Isaac Roosevelt (b. 1726) was perhaps the most heralded of Franklin Delano Roosevelt’s ancestors. It was he who first attained political fame and cemented the family’s place in American aristocracy.
Isaac’s father Jacobus Roosevelt (the grandson of Claes) brought the family to the Hudson River Valley in summers to escape the diseases that overtook New York City. It was on such occasions that Isaac became acquainted with the neighboring Hoffman family, one of the first prominent Hudson River families. Cornelia Hoffman and Isaac married in 1752 at the Dutch Reformed Church of Rhinebeck and settled in New York City where he made his fortune in the business of refining sugar. Isaac's marriage brought him attention from the higher levels of society, and his business acumen earned him respect.
As the American Revolution drew near, Isaac joined the patriot cause. He fled New York City for Kingston, leaving his property open to the abuses of the loyalist citizens and the British army. Isaac was not a Son of Liberty as his station in life lifted him above the lawbreaking and radical actions of this group of men. Instead Isaac was called upon to rally the young gentlemen within his circle to take up arms and become officers in the Continental Army. Isaac himself at the age of fifty marched with the Sixth Regiment of Dutchess County Militia. View this dollar bill from the American Revolution.
In 1774 Isaac "The Patriot" was selected for a New York Assembly committee whose duty it was to decide and organize actions taken against the British. Ultimately the colony chose to join the other rebelling states which raised the need for the development of the Provincial Congress in which Isaac served. In the spring of 1775, delegates convened in New York City.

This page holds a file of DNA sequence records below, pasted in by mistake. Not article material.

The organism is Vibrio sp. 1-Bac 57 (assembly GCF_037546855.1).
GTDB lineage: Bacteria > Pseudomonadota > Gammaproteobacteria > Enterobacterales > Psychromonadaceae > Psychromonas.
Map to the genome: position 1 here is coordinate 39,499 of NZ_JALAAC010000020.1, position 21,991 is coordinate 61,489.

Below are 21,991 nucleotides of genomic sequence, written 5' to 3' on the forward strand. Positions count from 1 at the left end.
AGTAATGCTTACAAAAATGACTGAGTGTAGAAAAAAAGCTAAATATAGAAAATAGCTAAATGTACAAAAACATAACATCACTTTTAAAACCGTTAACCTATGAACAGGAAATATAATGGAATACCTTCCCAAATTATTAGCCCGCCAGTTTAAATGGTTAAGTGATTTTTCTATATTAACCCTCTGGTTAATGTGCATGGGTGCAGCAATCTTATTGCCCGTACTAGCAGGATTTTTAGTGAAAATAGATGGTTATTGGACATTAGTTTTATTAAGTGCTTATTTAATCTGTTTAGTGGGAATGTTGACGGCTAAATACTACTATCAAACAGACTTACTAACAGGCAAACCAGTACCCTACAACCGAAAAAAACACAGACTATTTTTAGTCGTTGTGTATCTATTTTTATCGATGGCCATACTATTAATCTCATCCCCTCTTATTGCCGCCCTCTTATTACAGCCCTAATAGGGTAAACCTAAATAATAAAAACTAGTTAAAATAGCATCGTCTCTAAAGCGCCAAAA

The first problem facing the new Congress, and perhaps the most desperate, centered on defending the Hudson River from the British Royal Navy. Because the river divided the thirteen colonies into northern and southern halves, whoever controlled the river dictated which ships could journey inland to supply the armed forces. Initially the Continental Army was no match for the superior power of the combined British Army and Navy, which ultimately led to the loss of New York City. Thereafter, the Congress was constantly moved among Albany, Kingston, Poughkeepsie, and Fishkill as it sought to evade the encroaching British forces. These localities are among those included in Isaac's paychecks, now housed at the FDR Presidential Library.
Following the Revolution, the new nation's finances were in shambles. Isaac Roosevelt was one of the first proponents to encourage bank development, leading him to become one of the thirteen original directors and later Bank President of the New York State Bank. Isaac Roosevelt's work at the State Bank allowed him to work alongside Alexander Hamilton who expressed to Roosevelt his Federalist principles. Isaac grew to adopt the same thinking and together with John Jay and Robert R. Livingston, they journeyed to Poughkeepsie for the New York State Constitutional Conventions. Alexander Hamilton became the voice of the Federalist cause while Isaac Roosevelt stood in the wings as a compromiser, helping to ratify the Constitution upon the promise of an addition of a Bill of Rights. This accomplishment was Isaac’s last significant act before his death in 1796.